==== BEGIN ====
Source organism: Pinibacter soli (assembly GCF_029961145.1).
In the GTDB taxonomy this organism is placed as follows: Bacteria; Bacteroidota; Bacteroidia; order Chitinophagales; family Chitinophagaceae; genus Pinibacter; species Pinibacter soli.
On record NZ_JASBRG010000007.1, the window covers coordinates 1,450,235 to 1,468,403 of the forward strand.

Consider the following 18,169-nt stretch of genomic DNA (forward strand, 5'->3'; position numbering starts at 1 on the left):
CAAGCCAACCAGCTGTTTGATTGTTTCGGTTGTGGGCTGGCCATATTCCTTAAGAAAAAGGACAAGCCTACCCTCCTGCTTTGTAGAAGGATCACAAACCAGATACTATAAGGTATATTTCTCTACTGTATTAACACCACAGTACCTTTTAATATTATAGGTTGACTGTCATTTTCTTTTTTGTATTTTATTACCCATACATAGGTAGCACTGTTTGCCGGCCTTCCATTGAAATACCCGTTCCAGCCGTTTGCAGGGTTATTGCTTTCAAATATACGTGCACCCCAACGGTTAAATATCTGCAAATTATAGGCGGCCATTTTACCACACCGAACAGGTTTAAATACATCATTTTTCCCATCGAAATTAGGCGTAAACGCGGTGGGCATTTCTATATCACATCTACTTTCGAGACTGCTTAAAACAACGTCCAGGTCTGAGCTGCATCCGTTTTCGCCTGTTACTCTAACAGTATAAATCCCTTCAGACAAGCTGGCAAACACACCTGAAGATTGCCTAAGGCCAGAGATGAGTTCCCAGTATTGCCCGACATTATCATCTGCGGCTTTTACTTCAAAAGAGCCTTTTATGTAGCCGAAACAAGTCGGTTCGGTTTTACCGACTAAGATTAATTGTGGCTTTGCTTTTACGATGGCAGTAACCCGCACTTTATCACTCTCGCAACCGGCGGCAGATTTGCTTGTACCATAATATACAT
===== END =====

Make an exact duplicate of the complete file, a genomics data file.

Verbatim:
Source organism: Pinibacter soli (assembly GCF_029961145.1).
In the GTDB taxonomy this organism is placed as follows: Bacteria; Bacteroidota; Bacteroidia; order Chitinophagales; family Chitinophagaceae; genus Pinibacter; species Pinibacter soli.
On record NZ_JASBRG010000007.1, the window covers coordinates 1,450,235 to 1,468,403 of the forward strand.

Consider the following 18,169-nt stretch of genomic DNA (forward strand, 5'->3'; position numbering starts at 1 on the left):
CAAGCCAACCAGCTGTTTGATTGTTTCGGTTGTGGGCTGGCCATATTCCTTAAGAAAAAGGACAAGCCTACCCTCCTGCTTTGTAGAAGGATCACAAACCAGATACTATAAGGTATATTTCTCTACTGTATTAACACCACAGTACCTTTTAATATTATAGGTTGACTGTCATTTTCTTTTTTGTATTTTATTACCCATACATAGGTAGCACTGTTTGCCGGCCTTCCATTGAAATACCCGTTCCAGCCGTTTGCAGGGTTATTGCTTTCAAATATACGTGCACCCCAACGGTTAAATATCTGCAAATTATAGGCGGCCATTTTACCACACCGAACAGGTTTAAATACATCATTTTTCCCATCGAAATTAGGCGTAAACGCGGTGGGCATTTCTATATCACATCTACTTTCGAGACTGCTTAAAACAACGTCCAGGTCTGAGCTGCATCCGTTTTCGCCTGTTACTCTAACAGTATAAATCCCTTCAGACAAGCTGGCAAACACACCTGAAGATTGCCTAAGGCCAGAGATGAGTTCCCAGTATTGCCCGACATTATCATCTGCGGCTTTTACTTCAAAAGAGCCTTTTATGTAGCCGAAACAAGTCGGTTCGGTTTTACCGACTAAGATTAATTGTGGCTTTGCTTTTACGATGGCAGTAACCCGCACTTTATCACTCTCGCAACCGGCGGCAGATTTGCTTGTACCATAATATACAT